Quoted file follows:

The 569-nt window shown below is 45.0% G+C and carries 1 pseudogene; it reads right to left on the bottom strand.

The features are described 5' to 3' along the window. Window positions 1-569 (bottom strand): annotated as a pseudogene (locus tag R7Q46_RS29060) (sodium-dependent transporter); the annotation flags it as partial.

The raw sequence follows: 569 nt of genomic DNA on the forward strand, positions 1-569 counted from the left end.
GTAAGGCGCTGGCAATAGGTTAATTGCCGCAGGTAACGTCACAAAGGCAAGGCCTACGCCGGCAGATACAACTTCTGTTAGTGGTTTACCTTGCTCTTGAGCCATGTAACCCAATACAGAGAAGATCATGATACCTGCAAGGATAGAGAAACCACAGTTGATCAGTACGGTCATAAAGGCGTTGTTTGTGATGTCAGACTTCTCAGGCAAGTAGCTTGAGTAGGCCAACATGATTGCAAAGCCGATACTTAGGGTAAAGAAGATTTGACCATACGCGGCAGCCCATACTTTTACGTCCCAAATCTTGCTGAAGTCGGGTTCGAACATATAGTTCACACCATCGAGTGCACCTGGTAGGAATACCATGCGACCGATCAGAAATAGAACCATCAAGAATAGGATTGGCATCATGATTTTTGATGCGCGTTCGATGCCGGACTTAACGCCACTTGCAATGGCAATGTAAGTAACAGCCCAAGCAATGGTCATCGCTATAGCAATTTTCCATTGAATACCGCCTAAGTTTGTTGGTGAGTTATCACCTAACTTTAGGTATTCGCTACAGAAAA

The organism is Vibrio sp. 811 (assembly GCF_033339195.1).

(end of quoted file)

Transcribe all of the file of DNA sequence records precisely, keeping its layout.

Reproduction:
The 569-nt window shown below is 45.0% G+C and carries 1 pseudogene; it reads right to left on the bottom strand.

The features are described 5' to 3' along the window. Window positions 1-569 (bottom strand): annotated as a pseudogene (locus tag R7Q46_RS29060) (sodium-dependent transporter); the annotation flags it as partial.

The raw sequence follows: 569 nt of genomic DNA on the forward strand, positions 1-569 counted from the left end.
GTAAGGCGCTGGCAATAGGTTAATTGCCGCAGGTAACGTCACAAAGGCAAGGCCTACGCCGGCAGATACAACTTCTGTTAGTGGTTTACCTTGCTCTTGAGCCATGTAACCCAATACAGAGAAGATCATGATACCTGCAAGGATAGAGAAACCACAGTTGATCAGTACGGTCATAAAGGCGTTGTTTGTGATGTCAGACTTCTCAGGCAAGTAGCTTGAGTAGGCCAACATGATTGCAAAGCCGATACTTAGGGTAAAGAAGATTTGACCATACGCGGCAGCCCATACTTTTACGTCCCAAATCTTGCTGAAGTCGGGTTCGAACATATAGTTCACACCATCGAGTGCACCTGGTAGGAATACCATGCGACCGATCAGAAATAGAACCATCAAGAATAGGATTGGCATCATGATTTTTGATGCGCGTTCGATGCCGGACTTAACGCCACTTGCAATGGCAATGTAAGTAACAGCCCAAGCAATGGTCATCGCTATAGCAATTTTCCATTGAATACCGCCTAAGTTTGTTGGTGAGTTATCACCTAACTTTAGGTATTCGCTACAGAAAA

The organism is Vibrio sp. 811 (assembly GCF_033339195.1).